Decades ago I noticed that when I ate bread (any type) for breakfast I’d be hungry all day and eat twice as much that day as any other. I wanted to kick eating bread out of my diet but my husband said he’d die if he couldn’t eat bread. He was incredibly skinny back then so he probably had a legitimate fear, had we cut those calories completely out of our diet and not replaced them. I don’t I told him how we’d replace them, and back then I probably would have replaced them with cake as it didn’t have the same effect on me. That came later.
I did have a small win a couple of decades ago while the children were young – we switched from bread 7 days a week to only a couple, using crackers such as Saladas as a substitute. I noticed that it was easier for me to say no to that extra cracker. A bonus was that because we weren’t eating sandwiches a lot of the sugary sandwich fillings disappeared from my diet too. My kids were home educated so that meant I didn’t have the issue of coming up with ideas for school lunches. I stopped regular baking too: we were having a cake or a batch of scones every day and if we made biscuits they wouldn’t last more than a couple of hours. However the shops were just down the road and we have an awesome award winning bakery in town! The kilos continued to pile on…
Fast forward to last year – we’re almost completely grain free, having given up cakes and biscuits but we were still fond of desserts and had them everyday. They were usually fruit based, but topped with icecream or cream or crumble or meringue. And we drank a lot of iced coffee and chocolate which is as loaded with sugar as those fizzy drinks. Our sweet tooth was still dictating our dietary habits. One thing both of us noticed as we gradually gave up grains over the years is that neither of us wanted or needed an early breakfast. We’d have a cuppa in the morning and not eat until 10.30am most days.
What we had gradually done over the years in cutting back on grains in our diet was replaced them with vegetables. Where most people we knew would have a few sliced of steamed carrot on their plate we’d have a whole carrot each. I’d buy a broccoli head and we’d have a quarter each. Veggies never made into the fridge at our place. We’d eat 250g of mushrooms each. Our plates were full of veggies. Our meat portions gradually shrunk as well to what was recommended. I began experimenting more with different spices and sauces. And we opted for dips and veggie sticks and a punnet of strawberries instead of traditional picnic fare. We also started buying and eating more nuts, replacing grains with almond meal, LSA, and ground nuts.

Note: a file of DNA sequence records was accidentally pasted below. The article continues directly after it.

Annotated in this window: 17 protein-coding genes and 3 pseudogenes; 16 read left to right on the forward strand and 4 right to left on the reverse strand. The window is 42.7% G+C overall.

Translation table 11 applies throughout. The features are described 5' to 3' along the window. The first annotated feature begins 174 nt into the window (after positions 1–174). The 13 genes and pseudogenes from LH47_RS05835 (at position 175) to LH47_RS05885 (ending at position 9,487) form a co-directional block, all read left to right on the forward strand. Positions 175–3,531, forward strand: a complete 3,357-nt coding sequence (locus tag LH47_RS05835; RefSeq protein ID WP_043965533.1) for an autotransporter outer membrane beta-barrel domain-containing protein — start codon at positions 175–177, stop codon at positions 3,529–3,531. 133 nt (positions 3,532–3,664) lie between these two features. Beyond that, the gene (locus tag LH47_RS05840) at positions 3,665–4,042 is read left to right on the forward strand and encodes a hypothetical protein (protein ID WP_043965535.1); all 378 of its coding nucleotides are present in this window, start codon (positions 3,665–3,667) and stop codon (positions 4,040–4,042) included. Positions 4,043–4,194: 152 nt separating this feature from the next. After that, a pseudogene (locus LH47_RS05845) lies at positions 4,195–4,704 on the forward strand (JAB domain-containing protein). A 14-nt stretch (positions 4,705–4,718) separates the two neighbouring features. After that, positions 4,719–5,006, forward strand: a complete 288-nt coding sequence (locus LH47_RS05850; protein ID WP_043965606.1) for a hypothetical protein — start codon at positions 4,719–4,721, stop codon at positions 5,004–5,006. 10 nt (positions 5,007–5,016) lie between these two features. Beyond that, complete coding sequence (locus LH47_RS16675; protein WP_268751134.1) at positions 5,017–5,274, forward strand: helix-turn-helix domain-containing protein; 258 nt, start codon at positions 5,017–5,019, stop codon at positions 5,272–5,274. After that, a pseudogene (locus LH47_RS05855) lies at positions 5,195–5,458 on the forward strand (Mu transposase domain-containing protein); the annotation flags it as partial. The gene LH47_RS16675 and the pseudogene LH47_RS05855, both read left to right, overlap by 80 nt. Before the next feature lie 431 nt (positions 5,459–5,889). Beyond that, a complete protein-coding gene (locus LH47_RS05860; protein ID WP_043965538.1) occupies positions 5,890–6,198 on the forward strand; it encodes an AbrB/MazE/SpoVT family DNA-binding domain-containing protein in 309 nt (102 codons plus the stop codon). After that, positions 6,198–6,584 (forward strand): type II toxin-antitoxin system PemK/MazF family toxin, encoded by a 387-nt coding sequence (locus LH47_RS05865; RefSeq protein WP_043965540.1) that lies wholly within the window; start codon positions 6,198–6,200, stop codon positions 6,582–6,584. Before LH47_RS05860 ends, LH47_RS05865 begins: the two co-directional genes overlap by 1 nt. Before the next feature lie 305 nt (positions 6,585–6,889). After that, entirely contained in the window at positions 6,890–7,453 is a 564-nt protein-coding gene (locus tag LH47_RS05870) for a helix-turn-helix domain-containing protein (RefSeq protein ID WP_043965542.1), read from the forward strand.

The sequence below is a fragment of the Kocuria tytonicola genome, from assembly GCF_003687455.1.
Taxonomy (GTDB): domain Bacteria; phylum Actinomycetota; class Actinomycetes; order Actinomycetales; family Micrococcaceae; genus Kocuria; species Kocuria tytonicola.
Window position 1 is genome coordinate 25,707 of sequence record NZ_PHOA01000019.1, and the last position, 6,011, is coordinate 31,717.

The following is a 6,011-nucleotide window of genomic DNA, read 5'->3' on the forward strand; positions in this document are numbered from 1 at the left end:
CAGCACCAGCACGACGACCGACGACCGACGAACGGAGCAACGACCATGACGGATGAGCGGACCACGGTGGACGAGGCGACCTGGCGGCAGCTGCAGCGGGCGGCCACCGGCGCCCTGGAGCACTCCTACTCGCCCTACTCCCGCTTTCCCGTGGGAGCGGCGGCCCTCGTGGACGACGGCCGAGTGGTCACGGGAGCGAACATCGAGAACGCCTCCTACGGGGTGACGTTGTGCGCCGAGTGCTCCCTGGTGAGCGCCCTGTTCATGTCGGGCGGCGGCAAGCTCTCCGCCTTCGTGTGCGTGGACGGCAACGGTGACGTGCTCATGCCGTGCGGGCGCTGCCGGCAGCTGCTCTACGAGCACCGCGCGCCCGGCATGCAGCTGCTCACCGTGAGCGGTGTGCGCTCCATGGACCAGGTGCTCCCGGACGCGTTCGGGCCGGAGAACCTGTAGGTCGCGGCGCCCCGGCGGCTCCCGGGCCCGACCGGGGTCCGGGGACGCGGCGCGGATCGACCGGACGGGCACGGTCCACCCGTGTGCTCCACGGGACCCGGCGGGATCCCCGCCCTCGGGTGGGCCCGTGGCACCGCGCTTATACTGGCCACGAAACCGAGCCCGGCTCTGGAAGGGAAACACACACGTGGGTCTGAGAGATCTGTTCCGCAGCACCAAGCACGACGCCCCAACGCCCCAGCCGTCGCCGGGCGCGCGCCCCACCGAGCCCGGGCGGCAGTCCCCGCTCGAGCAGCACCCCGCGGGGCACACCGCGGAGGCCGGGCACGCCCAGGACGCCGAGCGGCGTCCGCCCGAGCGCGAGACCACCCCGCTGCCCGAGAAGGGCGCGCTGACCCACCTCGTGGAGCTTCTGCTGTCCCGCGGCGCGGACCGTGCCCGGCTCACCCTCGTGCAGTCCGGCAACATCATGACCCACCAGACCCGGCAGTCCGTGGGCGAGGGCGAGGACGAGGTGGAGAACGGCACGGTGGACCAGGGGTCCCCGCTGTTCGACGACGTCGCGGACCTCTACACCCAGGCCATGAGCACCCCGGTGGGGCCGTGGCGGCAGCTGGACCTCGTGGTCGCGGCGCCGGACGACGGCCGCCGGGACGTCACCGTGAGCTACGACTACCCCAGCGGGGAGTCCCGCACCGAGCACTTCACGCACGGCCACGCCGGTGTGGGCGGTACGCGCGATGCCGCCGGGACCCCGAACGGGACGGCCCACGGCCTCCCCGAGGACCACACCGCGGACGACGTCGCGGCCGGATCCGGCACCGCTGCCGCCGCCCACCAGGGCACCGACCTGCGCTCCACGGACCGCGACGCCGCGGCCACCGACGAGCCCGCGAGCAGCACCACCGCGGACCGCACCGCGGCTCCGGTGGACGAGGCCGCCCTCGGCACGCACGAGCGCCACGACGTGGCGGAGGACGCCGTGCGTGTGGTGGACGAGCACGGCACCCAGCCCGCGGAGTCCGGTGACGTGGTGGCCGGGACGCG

I’ve been following Michael’s TV series over the past couple of years and like his style and his integrity. I reflected that I was studiously avoiding watching that sugar movie that is doing the rounds – I understood and knew the message as my mum had been diabetic for close on 20 years (died of a heart attack at 82). Michael’s approach to the subject in his documentary was personal and it struck with me and it helped that I already trusted him as a doctor and a presenter.
We had resolved to go grain free last September and apart from eating rice in various forms had managed to stay that way without any problems. I think we ate about dozen things that had wheat in them over the next 6 months. My husband, thanks to our incredibly long transition to becoming wheat free, had no objections and didn’t feel any hungrier because he wasn’t eating those foods regularly. We had decided that we’d follow up grain free with sugar free beginning in the new year but this didn’t happen. We procrastinated. It was hard to kick the habit. Neither of us felt attached to sugar in particular; we both recognised our sweet tooth was more of an entrenched habit. We looked for that sweet taste after every meal.
A month ago we both started the BSD diet giving ourselves a week to adjust. Our first week our carbs were fairly high (I had never focused on counting carbs before and it was a whole new area of learning for me) and our calories around the 1200 mark. All we did was cut out the desserts, and sweet and savoury snacks and commercially produced iced coffees and chocolate drinks. We didn’t change our basic diet at all. It was already close to what Michael recommends in his book. And that made going on the 800FastBSD really easy.
I’m not sure I would have been able to stick to the diet without this preparation work. Having mental health issues dieting had always been difficult for me. I knew that dieting couldn’t be about denying myself food I loved, it had to be about changing habits. I knew that I had to diet to save my life rather than lose weight: being overweight was too emotionally charged for me. I was still allowing being called a fatty as a child to injure me. My mother’s condemning words on arrival seemingly every time she came to visit our family, “You’ve put on weight” still echoed in my head and I was still beating myself up for every kilo I’d put on over the years. All 42 of them! Grain based food comforted me as a child and it was hard to give up that comfort.
Learning to love myself and heal my emotional and psychological wounds have been as important as giving up grains and it’s been a deliberately slow and gradual work. I’ve forgiven myself time and again for not being slim and trim and for falling off diet bandwagons. I knew that one day I’d get there but didn’t realise how ill I had to become before I became desperate enough to give up sugar. And even then the threat of death didn’t motivate me. I’m a grandma now and those precious little people assume that I’m going to be around forever. I don’t want to disappoint them. That motivation has helped galvanise my commitment to stick to the Blood Sugar Diet, not just to lose this weight but to stay in a healthy weight range forever.